Cash flowed into the superPACs supporting President Obama and Republican rival Mitt Romney last month. Priorities USA Action, the pro-Obama superPAC, got $4 million, while the pro-Romney equivalent, Restore Our Future, pulled in $5 million.

So who are the big spenders?

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4:49pm

Thu June 21, 2012
The Two-Way

Sandusky's Adopted Son Claims He Was An Abuse Victim, Too

Originally published on Thu June 21, 2012 7:03 pm

A lawyer for Jerry Sandusky's adopted son says Matthew Sandusky was also a victim of the former Penn State assistant football coach.

In a statement released by Andrew Shubin, Matthew Sandusky said he was prepared to testify against his father.

The Patriot-News first broke the story and Shubin confirmed his statement to NPR.

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4:19pm

Thu June 21, 2012
Around the Nation

A Fight To The Finish For Tennessee Mosque

Originally published on Thu June 21, 2012 9:34 pm

Construction workers pack up at the end of their workday at the Islamic Center in Murfreesboro, Tenn.
Mark Humphrey AP

The first minarets in Murfreesboro, Tenn., are about to be placed atop a new mosque. But when construction is complete on the new Islamic Center of Murfreesboro, located about 30 miles southeast of Nashville, no one will get to move in.

An ongoing court battle has stalled the project, one of several Islamic centers around the country that, like the so-called ground zero mosque, have encountered resistance from local communities.

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4:19pm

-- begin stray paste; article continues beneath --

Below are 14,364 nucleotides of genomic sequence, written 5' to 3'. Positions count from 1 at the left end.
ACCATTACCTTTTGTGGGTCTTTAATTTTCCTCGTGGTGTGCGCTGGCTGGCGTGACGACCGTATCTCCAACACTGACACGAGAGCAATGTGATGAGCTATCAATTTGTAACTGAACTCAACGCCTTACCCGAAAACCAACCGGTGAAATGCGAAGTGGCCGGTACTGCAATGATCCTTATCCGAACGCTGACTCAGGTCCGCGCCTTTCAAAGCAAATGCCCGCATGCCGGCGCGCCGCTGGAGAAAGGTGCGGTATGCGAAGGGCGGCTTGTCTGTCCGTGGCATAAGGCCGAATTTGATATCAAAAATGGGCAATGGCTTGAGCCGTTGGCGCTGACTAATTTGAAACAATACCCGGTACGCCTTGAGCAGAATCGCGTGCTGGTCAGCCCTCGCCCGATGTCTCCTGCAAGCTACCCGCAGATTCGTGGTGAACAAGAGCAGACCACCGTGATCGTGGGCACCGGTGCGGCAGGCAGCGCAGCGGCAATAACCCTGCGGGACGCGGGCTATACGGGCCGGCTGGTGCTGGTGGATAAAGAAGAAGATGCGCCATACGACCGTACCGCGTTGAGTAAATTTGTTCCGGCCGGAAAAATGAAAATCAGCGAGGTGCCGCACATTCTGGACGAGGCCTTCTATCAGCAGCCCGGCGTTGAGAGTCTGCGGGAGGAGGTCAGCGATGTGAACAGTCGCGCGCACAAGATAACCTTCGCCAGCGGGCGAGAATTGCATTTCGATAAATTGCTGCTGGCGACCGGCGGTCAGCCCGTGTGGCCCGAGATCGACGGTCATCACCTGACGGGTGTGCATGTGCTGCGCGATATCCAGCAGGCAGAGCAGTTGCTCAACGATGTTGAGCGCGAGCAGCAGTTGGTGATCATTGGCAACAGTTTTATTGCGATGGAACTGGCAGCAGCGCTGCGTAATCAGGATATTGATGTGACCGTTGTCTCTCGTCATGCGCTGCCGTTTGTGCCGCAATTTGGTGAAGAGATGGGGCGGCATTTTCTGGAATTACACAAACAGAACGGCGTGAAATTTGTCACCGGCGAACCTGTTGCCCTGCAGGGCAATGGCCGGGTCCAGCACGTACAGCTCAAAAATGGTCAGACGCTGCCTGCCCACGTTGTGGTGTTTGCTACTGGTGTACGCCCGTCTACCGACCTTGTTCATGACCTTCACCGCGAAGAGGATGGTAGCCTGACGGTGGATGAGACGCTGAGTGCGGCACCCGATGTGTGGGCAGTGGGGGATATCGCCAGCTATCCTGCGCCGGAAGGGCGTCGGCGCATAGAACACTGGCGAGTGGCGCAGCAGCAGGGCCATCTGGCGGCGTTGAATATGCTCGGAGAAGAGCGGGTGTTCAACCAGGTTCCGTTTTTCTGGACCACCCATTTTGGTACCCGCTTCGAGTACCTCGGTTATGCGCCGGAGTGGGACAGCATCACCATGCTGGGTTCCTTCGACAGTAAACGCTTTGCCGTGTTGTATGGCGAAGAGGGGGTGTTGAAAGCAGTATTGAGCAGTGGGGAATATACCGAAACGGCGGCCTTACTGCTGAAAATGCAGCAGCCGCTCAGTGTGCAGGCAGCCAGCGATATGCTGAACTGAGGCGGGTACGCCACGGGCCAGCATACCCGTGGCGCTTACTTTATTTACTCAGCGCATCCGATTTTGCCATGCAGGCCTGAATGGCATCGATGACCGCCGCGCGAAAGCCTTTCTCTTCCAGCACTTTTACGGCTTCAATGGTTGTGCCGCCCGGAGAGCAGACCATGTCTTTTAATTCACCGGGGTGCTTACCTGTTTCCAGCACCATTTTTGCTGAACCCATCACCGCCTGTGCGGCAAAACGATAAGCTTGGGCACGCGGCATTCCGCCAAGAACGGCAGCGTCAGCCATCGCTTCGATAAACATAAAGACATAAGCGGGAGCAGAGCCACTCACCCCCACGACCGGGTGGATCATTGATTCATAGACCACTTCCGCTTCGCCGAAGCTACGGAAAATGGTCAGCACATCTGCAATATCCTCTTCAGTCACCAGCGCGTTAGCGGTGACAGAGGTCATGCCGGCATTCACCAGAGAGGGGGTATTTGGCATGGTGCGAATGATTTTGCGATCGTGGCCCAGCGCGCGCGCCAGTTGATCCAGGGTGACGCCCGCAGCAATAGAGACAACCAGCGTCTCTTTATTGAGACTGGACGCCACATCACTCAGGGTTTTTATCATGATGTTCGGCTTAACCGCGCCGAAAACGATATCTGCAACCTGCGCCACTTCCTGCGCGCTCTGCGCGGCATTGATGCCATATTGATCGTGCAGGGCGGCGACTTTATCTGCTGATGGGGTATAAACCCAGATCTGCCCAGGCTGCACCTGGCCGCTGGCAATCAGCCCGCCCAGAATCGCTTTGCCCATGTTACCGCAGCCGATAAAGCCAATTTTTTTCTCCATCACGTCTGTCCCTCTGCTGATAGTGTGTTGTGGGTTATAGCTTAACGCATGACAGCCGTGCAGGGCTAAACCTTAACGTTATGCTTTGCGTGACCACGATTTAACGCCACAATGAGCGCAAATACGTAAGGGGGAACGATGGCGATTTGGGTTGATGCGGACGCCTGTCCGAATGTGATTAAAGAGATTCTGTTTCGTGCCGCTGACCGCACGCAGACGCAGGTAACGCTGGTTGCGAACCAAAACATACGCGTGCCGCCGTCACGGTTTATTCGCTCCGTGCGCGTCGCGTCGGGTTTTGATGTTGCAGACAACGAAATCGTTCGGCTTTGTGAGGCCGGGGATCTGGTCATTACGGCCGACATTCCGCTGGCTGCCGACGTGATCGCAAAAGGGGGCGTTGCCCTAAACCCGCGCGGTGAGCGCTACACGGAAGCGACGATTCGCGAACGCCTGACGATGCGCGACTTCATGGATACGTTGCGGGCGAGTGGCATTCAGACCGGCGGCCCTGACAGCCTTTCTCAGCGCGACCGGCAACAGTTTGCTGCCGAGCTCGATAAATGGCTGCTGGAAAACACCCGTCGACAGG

Thu June 21, 2012
Education

Kids Get Hands-On With Science In A 'Dream Garage'

Originally published on Fri June 22, 2012 8:09 am

Community Science Workshops give low-income kids around California opportunities to learn about science firsthand — from holding spiders to building robots.
Amy Standen for NPR

Many kids who grow up in big cities have lots of opportunities to experience science hands-on. There are zoos, museums, planetariums and school field trips.

But those amenities are sometimes out of reach for lower-income children. And in some rural areas, those opportunities simply don't exist at all.

In California — as in many states — public school science programs have faced deep budget cuts. Many kids have been left behind.

Dan Sudran has taken it upon himself to help close the gap.

Instilling A Love Of Science, Early On

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4:19pm

Thu June 21, 2012
Pop Culture

Branding 'Brave': The Cultural Capital Of Princesses

Originally published on Fri June 22, 2012 12:42 pm

In Brave, the character of Merida is a skilled archer and sword fighter who rebels against what is expected of her as a princess.
Disney/Pixar

For little girls, princesses hold roughly the same value that tulips did for the Dutch back in the 1500s, and that princess mania is sure to get a boost with the new Pixar movie Brave, which stars a Scottish princess named Merida.

For a keyhole glimpse into the pink and glittery world of pre-K princess culture, consider the scene at a recent princess-themed birthday party in a suburb of Washington, D.C.